I saw this interesting article in the Harvard Business Review by Rich Fernandez, who ran exec development at Google, on managing stress and anxiety at work.
It got me thinking that because we are now 'always on' does that mean we are also always stressed? And what does that do to our productivity levels and overall wellbeing?
The general theme of the article is that we are so focused on getting stuff done and being 'always on' that there is little time for rest and recovery. An athlete would be just as focused on the recovery side as they are on the training. So why don't we approach our own profession in this way?
The piece is well worth a read but the main recommendations to help your team manage stress are as follows:
--Encourage well-being practices
--Allow time to disconnect from work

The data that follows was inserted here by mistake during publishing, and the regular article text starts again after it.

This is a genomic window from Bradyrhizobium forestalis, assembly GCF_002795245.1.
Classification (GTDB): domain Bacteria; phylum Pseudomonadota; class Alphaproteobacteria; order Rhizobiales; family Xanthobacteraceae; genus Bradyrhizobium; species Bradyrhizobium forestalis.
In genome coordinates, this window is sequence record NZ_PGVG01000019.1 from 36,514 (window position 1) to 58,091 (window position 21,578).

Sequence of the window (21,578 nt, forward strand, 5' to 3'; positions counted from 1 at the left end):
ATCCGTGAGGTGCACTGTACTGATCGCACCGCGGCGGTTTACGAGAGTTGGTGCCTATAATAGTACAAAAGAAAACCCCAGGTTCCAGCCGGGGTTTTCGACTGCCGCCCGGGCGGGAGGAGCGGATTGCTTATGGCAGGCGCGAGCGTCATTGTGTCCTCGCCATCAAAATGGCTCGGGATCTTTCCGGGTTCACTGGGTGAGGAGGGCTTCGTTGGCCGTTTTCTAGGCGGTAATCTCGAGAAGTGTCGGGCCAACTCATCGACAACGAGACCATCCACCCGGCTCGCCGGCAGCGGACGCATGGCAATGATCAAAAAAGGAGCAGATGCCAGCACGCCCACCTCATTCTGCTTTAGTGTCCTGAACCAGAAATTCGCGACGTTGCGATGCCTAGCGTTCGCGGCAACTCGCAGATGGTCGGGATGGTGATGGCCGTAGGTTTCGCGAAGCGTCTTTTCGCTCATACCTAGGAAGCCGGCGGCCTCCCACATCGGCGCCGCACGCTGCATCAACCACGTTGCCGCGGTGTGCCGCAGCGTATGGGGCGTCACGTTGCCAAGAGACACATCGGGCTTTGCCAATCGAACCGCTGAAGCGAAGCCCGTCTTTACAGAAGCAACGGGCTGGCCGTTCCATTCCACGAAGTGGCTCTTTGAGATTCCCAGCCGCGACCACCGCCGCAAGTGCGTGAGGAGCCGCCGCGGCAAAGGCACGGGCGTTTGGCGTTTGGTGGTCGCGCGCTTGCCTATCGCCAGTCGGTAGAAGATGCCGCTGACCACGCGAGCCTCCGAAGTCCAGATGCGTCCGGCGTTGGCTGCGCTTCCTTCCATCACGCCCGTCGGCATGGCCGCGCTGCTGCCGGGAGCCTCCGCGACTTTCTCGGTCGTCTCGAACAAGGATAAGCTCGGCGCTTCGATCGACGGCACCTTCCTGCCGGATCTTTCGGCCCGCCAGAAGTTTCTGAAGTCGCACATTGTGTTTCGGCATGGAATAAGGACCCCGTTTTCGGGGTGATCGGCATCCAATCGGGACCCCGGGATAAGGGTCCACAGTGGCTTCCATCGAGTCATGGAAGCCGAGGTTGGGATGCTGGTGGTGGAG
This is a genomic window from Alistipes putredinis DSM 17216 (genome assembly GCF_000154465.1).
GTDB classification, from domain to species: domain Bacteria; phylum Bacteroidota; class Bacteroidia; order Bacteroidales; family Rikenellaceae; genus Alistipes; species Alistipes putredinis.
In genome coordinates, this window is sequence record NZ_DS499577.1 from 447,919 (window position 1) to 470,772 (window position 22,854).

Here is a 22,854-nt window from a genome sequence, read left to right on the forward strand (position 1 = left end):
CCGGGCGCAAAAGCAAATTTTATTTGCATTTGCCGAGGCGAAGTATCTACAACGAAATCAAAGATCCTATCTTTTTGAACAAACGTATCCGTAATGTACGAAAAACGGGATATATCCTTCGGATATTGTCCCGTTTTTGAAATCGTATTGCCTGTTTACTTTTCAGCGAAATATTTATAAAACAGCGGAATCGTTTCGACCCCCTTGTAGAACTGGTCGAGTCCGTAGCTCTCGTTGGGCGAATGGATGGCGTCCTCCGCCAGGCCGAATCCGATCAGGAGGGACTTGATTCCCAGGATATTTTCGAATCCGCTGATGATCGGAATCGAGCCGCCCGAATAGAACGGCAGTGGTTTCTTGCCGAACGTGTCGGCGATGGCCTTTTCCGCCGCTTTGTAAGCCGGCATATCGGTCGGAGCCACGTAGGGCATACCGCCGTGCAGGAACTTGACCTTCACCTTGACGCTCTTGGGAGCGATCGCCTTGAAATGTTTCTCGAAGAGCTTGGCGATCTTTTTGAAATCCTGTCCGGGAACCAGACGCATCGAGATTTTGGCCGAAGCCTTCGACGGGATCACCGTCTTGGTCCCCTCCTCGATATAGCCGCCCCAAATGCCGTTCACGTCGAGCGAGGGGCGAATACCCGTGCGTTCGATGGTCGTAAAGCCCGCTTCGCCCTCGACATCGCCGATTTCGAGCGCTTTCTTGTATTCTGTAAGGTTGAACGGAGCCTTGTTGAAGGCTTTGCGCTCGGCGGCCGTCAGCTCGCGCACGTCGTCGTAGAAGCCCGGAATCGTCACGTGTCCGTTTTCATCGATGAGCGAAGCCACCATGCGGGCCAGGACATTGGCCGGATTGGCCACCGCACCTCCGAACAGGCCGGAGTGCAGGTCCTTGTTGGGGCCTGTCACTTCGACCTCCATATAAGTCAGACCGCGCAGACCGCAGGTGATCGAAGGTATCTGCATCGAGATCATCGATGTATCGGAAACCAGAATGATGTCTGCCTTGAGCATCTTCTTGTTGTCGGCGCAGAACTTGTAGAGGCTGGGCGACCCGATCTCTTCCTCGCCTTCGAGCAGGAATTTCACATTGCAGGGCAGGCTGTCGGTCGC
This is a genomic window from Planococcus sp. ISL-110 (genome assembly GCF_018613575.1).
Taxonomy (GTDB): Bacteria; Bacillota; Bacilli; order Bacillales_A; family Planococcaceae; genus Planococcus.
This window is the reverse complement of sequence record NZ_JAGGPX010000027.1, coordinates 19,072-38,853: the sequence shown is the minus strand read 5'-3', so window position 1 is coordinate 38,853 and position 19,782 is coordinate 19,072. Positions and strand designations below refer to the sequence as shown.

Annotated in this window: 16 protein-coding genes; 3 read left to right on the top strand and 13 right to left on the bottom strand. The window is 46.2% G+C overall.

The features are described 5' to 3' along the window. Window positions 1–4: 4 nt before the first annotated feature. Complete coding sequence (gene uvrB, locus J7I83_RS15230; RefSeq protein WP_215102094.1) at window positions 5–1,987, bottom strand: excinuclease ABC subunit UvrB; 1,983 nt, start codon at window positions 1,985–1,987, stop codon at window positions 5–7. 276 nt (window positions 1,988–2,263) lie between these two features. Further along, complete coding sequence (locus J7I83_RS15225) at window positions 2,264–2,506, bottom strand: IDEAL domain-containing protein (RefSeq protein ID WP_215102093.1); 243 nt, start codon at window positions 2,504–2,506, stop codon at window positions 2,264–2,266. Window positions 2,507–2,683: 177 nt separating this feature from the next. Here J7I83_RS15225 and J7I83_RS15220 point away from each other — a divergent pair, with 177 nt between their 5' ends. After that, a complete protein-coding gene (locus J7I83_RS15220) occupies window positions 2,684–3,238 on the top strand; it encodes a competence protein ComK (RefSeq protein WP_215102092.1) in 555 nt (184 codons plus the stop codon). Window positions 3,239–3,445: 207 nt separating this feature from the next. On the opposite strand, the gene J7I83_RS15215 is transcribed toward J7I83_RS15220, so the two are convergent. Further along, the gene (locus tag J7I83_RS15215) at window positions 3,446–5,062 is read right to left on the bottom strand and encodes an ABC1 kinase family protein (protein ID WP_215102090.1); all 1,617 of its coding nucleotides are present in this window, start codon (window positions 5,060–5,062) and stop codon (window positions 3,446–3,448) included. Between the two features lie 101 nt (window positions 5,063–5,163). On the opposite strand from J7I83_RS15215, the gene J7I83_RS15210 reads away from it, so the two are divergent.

--Train brain to deal with chaos
--Be purposefull about gap time
--Exercise empathy and compassion
I think these are some pretty good pointers. In my experience the reaction to advice like this is that is all sounds nice but it just does't work in reality - there's just too much to do!
But contrary to popular belief, I'm sure that more time for recovery would make us more productive (and less stressed).
It can be tough enough to manage your own stress. But how can you, as a manager, help the members of your team handle their feelings of stress, burnout, or disengagement? Because work is getting more demanding and complex, and because many of us now work in 24/7 environments, anxiety and burnout are not uncommon. In our high-pressure workplaces, staying productive and engaged can be challenging. Although it’s unlikely that the pace or intensity of work will change much anytime soon, there’s a growing body of research that suggests certain types of development activities can effectively build the capacity for resilience.